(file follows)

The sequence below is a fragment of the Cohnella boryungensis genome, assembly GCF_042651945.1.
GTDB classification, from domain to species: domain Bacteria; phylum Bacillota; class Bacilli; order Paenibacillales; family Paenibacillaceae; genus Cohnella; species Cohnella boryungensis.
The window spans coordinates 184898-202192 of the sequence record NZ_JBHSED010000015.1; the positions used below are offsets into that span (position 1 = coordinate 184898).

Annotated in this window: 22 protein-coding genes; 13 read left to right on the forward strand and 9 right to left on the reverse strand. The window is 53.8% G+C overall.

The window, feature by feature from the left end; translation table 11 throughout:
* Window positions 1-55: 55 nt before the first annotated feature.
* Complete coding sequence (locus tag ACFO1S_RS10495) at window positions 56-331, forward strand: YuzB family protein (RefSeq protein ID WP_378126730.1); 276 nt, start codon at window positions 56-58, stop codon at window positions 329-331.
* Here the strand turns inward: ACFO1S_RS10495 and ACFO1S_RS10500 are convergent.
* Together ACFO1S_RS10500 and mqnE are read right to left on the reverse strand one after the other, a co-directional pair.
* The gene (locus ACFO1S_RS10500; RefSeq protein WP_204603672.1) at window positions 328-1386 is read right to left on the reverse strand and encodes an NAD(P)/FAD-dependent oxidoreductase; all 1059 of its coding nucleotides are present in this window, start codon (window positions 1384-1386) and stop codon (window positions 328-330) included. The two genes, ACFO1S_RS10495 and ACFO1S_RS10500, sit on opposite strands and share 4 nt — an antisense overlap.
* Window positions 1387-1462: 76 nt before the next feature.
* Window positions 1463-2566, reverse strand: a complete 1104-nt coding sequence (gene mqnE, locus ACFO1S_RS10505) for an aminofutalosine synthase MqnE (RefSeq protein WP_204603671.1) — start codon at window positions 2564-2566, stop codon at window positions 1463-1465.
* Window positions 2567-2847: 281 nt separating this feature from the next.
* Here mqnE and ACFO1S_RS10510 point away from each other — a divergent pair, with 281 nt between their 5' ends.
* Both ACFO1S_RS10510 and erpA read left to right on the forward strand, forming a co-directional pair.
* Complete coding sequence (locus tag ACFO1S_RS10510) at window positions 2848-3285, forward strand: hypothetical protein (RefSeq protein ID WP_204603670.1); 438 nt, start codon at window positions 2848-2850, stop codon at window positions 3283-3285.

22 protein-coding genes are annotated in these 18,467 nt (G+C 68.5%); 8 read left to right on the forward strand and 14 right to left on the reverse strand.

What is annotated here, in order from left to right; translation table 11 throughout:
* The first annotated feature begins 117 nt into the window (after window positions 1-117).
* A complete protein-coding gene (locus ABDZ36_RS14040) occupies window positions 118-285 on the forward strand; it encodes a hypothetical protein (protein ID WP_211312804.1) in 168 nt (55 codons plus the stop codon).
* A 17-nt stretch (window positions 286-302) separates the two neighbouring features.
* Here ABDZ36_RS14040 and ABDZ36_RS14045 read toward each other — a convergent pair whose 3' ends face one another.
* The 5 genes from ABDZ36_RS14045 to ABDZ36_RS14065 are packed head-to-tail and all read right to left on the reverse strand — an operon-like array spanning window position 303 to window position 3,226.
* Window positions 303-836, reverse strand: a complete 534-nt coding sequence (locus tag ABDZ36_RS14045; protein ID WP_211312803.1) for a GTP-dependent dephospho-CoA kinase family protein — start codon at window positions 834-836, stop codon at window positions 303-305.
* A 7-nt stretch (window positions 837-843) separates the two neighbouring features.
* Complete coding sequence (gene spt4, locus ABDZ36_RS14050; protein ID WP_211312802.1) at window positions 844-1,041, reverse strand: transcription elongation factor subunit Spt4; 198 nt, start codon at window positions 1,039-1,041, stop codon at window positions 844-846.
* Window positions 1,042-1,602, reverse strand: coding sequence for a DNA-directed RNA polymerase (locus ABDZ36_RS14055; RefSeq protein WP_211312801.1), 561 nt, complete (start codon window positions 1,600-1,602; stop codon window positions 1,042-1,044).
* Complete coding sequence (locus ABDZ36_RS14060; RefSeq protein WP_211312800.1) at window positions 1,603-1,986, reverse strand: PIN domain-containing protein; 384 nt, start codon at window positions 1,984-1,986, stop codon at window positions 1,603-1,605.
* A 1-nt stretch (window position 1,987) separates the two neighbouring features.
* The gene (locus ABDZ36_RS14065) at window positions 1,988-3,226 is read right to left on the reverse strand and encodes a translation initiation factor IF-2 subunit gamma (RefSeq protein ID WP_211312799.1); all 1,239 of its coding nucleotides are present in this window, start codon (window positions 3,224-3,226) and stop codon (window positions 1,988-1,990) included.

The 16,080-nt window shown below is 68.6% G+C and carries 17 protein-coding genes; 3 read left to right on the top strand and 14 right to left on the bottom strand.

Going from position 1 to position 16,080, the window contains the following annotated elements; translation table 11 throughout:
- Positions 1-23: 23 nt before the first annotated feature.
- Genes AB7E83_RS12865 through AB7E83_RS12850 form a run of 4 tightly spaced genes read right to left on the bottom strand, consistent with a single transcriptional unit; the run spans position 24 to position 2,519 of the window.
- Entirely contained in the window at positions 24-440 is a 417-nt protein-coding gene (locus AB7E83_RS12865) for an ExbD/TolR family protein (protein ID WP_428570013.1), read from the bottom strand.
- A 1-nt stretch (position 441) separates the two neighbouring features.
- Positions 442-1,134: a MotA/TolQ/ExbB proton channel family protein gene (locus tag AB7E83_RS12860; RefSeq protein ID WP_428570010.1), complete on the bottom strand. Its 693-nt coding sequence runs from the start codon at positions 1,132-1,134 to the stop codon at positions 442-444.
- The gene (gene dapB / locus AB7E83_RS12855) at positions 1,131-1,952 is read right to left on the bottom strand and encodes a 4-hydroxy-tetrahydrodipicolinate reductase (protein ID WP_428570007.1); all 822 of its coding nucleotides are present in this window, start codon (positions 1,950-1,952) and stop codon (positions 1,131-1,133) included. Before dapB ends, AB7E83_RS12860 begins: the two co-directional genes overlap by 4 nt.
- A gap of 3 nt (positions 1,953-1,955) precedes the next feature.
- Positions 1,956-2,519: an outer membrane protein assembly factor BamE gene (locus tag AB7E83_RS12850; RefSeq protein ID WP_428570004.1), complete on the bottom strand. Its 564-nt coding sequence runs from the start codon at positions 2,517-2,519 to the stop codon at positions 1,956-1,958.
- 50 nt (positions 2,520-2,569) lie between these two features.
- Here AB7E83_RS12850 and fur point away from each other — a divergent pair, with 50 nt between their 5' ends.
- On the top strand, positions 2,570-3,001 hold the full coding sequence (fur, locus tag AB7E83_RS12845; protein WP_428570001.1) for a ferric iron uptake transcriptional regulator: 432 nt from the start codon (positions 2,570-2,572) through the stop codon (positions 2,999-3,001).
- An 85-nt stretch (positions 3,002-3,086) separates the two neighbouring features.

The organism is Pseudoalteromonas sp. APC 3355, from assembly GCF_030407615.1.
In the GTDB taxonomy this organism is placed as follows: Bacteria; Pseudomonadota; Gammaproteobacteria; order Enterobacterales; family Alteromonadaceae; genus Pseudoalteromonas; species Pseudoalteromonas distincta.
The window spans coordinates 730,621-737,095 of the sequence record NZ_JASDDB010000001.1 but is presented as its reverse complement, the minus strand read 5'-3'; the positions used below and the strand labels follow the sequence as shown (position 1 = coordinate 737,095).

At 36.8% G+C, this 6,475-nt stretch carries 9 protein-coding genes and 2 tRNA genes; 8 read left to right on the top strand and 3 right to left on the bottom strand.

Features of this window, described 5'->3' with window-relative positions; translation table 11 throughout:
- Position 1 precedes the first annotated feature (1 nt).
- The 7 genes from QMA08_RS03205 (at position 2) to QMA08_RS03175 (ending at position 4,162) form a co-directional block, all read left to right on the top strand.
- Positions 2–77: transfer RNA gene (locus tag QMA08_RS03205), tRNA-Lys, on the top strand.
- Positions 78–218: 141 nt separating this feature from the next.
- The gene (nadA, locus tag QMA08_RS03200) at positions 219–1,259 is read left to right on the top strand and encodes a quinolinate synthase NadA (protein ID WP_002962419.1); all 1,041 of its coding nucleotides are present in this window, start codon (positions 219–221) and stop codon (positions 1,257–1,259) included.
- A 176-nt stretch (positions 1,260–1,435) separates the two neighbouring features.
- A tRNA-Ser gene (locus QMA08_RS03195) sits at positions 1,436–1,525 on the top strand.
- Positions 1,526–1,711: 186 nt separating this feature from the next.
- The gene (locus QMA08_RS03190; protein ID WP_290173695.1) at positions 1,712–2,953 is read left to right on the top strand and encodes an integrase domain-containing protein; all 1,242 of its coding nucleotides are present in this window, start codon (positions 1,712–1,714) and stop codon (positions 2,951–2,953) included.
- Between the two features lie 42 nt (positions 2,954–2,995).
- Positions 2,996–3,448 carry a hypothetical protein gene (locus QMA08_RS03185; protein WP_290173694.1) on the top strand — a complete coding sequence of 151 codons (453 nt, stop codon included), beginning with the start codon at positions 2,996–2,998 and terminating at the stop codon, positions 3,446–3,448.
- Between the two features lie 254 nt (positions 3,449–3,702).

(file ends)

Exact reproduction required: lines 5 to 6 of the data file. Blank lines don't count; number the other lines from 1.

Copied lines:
The window, feature by feature from the left end; translation table 11 throughout:
* Window positions 1-55: 55 nt before the first annotated feature.